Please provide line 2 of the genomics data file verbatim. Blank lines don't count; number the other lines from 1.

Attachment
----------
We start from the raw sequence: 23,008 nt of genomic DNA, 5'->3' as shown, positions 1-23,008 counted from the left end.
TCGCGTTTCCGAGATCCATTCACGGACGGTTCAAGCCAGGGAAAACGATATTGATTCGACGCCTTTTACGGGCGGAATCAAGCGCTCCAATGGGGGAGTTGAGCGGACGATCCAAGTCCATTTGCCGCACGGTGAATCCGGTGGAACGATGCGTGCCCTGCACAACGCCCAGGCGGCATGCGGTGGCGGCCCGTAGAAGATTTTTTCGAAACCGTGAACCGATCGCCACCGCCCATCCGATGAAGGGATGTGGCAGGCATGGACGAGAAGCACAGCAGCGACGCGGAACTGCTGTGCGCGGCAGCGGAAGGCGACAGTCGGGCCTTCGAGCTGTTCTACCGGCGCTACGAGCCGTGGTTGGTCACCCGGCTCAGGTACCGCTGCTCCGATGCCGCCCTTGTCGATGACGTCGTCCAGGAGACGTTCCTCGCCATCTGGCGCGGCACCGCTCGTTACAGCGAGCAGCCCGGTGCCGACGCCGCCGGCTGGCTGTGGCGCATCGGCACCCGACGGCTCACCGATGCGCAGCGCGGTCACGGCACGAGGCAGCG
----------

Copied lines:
TCGCGTTTCCGAGATCCATTCACGGACGGTTCAAGCCAGGGAAAACGATATTGATTCGACGCCTTTTACGGGCGGAATCAAGCGCTCCAATGGGGGAGTTGAGCGGACGATCCAAGTCCATTTGCCGCACGGTGAATCCGGTGGAACGATGCGTGCCCTGCACAACGCCCAGGCGGCATGCGGTGGCGGCCCGTAGAAGATTTTTTCGAAACCGTGAACCGATCGCCACCGCCCATCCGATGAAGGGATGTGGCAGGCATGGACGAGAAGCACAGCAGCGACGCGGAACTGCTGTGCGCGGCAGCGGAAGGCGACAGTCGGGCCTTCGAGCTGTTCTACCGGCGCTACGAGCCGTGGTTGGTCACCCGGCTCAGGTACCGCTGCTCCGATGCCGCCCTTGTCGATGACGTCGTCCAGGAGACGTTCCTCGCCATCTGGCGCGGCACCGCTCGTTACAGCGAGCAGCCCGGTGCCGACGCCGCCGGCTGGCTGTGGCGCATCGGCACCCGACGGCTCACCGATGCGCAGCGCGGTCACGGCACGAGGCAGCG